Cenotaph for the forgotten Indian soldiers is a reminder of shared sacrifices


By Neena Badhwar

Hindu Council of Australia’s volunteers – Bhagwat Chauhan, Sanjeev Bhakri, Ashwani Jain, Parveen Gupta, Rajeev Maini, Vijay Badhwar and others stayed away from the limelight at the unveiling of the Cenotaph on November 10 on the Centenary of Armistice, recognising the service of Indian soldiers in WWI, but they were proud to be part of the team that had created the first memorial truly shared by India and Australia.  One hundred years ago on 11 November 1918, four bloody years of brutal conflict came to an end when the World War 1 ended. Indian soldiers’ sacrifices in WW I have been overlooked and the unveiling of Cenotaph erected in Cherrybrook was an overwhelming and emotional reminder and experience for all who attended.

It was when the Federal Member for Berowra, Julian Leeser, first suggested the idea of a memorial for Indian soldiers’ who were part of the Allied forces, the Hindu Council enthusiastically responded to it although they knew nothing what the project actually had involved. But their earlier apprehensions seemed baseless as it turned out to correspond in soul and spirit a memorial to Indian soldiers in an area (Cherrybrook) that is representative of a thriving Indian community.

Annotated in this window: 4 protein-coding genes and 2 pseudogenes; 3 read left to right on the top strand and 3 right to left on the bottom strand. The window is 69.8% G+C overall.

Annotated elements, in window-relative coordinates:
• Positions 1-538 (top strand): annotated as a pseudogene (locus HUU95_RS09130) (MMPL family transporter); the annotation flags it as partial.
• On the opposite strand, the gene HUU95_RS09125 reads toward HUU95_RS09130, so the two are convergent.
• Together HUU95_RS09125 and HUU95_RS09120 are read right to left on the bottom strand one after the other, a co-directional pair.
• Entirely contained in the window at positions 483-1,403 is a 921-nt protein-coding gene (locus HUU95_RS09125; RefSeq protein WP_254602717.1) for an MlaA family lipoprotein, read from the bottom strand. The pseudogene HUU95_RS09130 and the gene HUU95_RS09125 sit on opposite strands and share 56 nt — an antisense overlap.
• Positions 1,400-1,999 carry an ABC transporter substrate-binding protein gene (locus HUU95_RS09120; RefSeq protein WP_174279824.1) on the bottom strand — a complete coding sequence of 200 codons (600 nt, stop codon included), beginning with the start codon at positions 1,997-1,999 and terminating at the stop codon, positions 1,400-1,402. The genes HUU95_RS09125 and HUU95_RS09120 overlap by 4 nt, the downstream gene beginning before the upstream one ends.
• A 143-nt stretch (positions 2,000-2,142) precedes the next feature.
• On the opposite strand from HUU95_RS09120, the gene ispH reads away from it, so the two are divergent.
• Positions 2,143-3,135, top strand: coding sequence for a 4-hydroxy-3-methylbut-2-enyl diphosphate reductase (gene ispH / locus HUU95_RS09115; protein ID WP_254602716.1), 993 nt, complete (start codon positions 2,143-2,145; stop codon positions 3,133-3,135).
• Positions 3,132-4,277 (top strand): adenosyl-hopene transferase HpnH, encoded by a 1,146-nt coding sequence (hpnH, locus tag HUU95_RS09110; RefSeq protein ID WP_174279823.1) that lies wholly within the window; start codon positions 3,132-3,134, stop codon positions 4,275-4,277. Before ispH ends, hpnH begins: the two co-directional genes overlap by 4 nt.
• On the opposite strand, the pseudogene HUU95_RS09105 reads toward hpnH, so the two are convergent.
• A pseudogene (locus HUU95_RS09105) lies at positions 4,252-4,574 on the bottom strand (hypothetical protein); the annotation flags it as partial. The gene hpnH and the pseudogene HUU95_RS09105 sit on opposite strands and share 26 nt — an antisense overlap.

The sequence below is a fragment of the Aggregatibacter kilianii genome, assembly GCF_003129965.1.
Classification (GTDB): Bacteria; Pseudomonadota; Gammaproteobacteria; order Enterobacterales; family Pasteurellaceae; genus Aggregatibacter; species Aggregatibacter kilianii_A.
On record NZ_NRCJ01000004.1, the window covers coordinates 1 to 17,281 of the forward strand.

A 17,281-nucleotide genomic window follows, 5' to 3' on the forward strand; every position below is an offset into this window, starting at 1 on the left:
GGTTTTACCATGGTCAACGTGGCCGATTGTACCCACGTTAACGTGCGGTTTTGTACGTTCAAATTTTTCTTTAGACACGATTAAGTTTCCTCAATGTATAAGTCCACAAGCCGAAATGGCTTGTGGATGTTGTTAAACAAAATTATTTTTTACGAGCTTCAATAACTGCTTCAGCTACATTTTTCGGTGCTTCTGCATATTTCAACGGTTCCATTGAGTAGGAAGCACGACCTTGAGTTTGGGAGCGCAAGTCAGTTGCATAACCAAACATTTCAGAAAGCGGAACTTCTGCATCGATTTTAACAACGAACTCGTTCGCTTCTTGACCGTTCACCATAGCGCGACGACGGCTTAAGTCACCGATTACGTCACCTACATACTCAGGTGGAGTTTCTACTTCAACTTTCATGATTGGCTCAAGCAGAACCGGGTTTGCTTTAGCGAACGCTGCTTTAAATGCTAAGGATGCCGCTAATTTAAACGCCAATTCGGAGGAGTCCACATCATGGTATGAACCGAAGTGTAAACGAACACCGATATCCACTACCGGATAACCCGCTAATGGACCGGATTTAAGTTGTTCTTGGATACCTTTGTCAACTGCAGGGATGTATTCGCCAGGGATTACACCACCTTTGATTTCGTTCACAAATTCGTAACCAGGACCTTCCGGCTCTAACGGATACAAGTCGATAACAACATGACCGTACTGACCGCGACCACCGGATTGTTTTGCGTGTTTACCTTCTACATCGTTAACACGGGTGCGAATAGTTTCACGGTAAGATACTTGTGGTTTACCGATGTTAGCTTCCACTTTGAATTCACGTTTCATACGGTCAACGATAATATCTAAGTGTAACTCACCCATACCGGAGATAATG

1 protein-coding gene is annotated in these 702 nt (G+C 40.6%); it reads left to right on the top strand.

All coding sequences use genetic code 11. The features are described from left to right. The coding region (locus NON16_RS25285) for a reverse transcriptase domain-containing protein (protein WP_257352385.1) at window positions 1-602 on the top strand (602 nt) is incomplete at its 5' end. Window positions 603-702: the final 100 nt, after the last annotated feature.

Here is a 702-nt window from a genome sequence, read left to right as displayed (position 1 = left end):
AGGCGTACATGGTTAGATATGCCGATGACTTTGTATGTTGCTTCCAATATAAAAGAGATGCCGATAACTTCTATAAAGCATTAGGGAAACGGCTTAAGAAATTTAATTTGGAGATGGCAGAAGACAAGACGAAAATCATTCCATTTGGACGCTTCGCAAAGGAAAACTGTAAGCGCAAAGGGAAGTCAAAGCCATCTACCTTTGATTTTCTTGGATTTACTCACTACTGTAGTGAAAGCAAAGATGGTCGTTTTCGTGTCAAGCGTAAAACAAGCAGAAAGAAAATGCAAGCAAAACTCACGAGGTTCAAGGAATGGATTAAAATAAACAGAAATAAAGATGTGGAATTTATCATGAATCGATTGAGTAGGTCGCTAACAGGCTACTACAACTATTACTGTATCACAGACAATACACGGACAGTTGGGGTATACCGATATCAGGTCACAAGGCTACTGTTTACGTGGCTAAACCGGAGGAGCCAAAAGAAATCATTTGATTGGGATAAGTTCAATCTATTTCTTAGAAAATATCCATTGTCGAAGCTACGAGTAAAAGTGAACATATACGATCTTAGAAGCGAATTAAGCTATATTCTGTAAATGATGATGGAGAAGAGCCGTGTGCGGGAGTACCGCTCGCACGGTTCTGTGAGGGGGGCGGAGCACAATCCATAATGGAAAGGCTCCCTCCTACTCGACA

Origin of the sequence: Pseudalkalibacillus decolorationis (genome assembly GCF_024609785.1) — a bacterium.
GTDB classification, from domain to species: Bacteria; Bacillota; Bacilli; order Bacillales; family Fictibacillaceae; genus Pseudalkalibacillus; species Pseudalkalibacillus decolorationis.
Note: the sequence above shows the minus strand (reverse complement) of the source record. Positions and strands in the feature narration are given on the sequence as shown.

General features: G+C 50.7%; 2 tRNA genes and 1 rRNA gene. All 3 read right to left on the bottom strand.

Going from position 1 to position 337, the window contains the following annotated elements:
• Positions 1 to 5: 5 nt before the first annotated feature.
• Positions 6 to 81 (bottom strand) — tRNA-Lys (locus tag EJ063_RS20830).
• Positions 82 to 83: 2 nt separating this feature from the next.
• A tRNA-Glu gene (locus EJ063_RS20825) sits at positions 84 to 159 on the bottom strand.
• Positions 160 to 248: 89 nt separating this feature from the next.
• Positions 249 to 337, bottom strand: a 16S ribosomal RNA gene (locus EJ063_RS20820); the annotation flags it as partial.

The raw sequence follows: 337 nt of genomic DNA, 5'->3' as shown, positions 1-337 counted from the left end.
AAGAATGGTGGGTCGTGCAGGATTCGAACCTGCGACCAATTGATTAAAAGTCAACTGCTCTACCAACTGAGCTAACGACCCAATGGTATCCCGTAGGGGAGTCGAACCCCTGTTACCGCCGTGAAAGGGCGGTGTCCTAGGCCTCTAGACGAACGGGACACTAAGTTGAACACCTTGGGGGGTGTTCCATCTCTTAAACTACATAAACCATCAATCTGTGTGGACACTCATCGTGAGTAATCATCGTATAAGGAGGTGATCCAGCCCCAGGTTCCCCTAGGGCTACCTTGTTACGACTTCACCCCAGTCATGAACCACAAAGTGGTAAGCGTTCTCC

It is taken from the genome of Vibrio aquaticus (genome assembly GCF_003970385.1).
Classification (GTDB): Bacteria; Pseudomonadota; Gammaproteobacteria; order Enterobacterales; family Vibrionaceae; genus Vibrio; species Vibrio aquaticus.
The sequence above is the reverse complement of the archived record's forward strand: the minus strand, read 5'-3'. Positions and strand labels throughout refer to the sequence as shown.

According to architect Rajeev Maini, the stone plinth represents the high esteem we have for our brave Jawans; the vertical stone representing soldiers standing tall and firm in defending the nation and the missing piece being for the lives cut short.

“The floral decoration at the bottom of the tall stone is an offering of community gratitude for the Jawans, 12 flowers carved around the base representing the 12 brave souls whose names are immortalised on the cenotaph made in granite, imported from India to represent their connection with India,” Rajeev says.

The ceremony on the beautiful Saturday morning was solemn affair with bagpipes from Hornsby RSL playing in the background and young scouts standing respectfully at the four corners of the Cenotaph.

There were many dignitaries: Indian High Commissioner Dr A M Gondane and Consul General in Sydney, Mr Vanlalvawna, Federal Member for Berowra, Julian Leeser, Terry James, President of Hornsby RSL Sub-Branch, Prakash Mehta, President, Hindu Council of Australia.

Mr Mehta said, India, in both World Wars, had been on the side that was good for humanity. “The memorial links new generation Indians as a reminder to the 100-year-old connection,” he said.

Mr Leeser unveiled the memorial, dedicating it to the memory of Indian soldiers who had lost their lives and also served as a reminder that India and Australia had marched together for a common cause. Indian soldiers came from diverse backgrounds in the war effort, and were discriminated and had to overcome prejudices. But their effort is a source of pride to the Indian community that they share a part of the story, he said.